DIY Wall Hung Utility Cabinet

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DIY Wall Hung Utility Cabinet

Building-the-cabinet

 

Building-the-doors

 

base-unit

 

base-unit-paint

 

doors-open

 

From Bren,

I picked up an excellent woodworking book “The Complete Book of Woodworking” and was trying to figure out my next project.  Some of the projects in the book are still far above my skill level but there was a plan for a nice looking wall-hung utility cabinet I figured I would give a try.  It required 3 sheets of ¾ plywood with no complex joinery, mostly just glue and screw.  The time consuming part of the project would be all the cutting required since there were 32 pieces in total.

The book suggests using a circular saw with a guide for the plywood cuts but I prefer to use a jigsaw, it just seems easier to me.  I’ve got an excellent Bosch Jigsaw that makes great cuts and is very easy to use.  I positioned my newly constructed work bench a few inches from my permanent tabletop work bench which would catch all the pieces as they were cut.

Every new project normally leaves me with a hard learned lesson, this one was no different.  We down sized from our pick-up truck to an SUV.  The largest piece of plywood I needed was 4 X 4 so I figured I would buy three full sheets and get them cut in half at the store, since they do cuts for free.  When I got to the SUV with the plywood the opening only seemed to be 3’ 11 ½” at its widest point, which was a problem since the wood was 4’ wide.  I needed one full 4 X 4 piece though so after some cramming and shoving I got one full size piece in, then I had to go back in and get all the other pieces trimmed.  Anyway, apparently compact SUVs are not made to fit sheets of plywood.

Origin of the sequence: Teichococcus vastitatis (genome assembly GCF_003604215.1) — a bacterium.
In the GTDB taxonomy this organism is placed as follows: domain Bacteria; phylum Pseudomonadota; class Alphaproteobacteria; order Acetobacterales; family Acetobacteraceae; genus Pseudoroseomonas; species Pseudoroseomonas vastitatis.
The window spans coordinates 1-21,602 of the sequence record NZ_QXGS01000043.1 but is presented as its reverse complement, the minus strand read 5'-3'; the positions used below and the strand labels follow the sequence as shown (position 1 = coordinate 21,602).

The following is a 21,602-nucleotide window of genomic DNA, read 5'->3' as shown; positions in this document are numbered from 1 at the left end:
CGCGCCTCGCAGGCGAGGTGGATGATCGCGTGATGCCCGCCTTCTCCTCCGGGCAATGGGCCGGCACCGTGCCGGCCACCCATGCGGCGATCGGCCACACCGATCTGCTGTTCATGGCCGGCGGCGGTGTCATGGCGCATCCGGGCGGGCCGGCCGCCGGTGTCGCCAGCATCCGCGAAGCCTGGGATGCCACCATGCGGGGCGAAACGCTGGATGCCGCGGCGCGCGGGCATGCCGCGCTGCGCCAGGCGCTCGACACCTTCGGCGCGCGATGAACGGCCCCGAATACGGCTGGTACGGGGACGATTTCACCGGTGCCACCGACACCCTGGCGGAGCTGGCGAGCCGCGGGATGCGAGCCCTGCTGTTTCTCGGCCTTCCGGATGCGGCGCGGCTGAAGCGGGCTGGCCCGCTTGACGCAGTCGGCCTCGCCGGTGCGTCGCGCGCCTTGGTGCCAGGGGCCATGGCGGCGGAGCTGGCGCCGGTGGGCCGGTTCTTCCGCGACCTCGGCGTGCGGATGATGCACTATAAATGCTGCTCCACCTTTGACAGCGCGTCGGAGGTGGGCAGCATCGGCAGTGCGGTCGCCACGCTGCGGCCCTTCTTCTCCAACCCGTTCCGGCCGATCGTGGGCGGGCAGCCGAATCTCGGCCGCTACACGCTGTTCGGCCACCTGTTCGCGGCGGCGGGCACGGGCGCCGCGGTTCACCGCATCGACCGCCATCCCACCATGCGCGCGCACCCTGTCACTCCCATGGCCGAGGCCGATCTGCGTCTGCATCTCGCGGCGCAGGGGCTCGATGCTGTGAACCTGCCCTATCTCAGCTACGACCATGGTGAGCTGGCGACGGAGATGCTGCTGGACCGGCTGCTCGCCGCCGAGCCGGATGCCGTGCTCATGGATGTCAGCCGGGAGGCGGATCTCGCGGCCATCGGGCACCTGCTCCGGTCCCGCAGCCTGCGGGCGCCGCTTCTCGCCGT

Back to the project.  Most of the connections are made with wood glue and 2 ½ “ deck screws, I drilled countersunk pilot holes for the screws, otherwise the plywood will definitely split.  When it comes time to mount the unit to the wall you will need some help, it is 3 full sheets of ¾” plywood after all.  I mounted mine using 6 –  ¼ X 3 ½” lag screws into three wall studs.  I installed the doors with 4 – 4” door hinges with 1 ½ machine screws, washers and locking nylon nuts.  In retrospect 1 ¼” screws would have done the trick and looked a bit neater.

Overall I’m very pleased with the unit, the total cost including the plywood, paint and all the hardware is about $200.  It took me about a week but it could easily be done in a weekend if you plan the glue up of the shelves properly and had a few large clamps to help you along…. I didn’t.  You could glue one long strip for the shelves and cut after but I cut first then glued.  With only 4 clamps I was limited in how many I could do at a time.

Check it out and let me know what you think.

 

 

From Plans: –

Difficulty Level: easy

Time Required: one weekend

Total Cost: $200

 












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One Comment »

  1. Julian at - Reply

    That’s a really cool project, Bren. I like it a lot, both the idea and the execution. Very neat idea and I see it ideal for saving space in a small workshop. I might design something similar.

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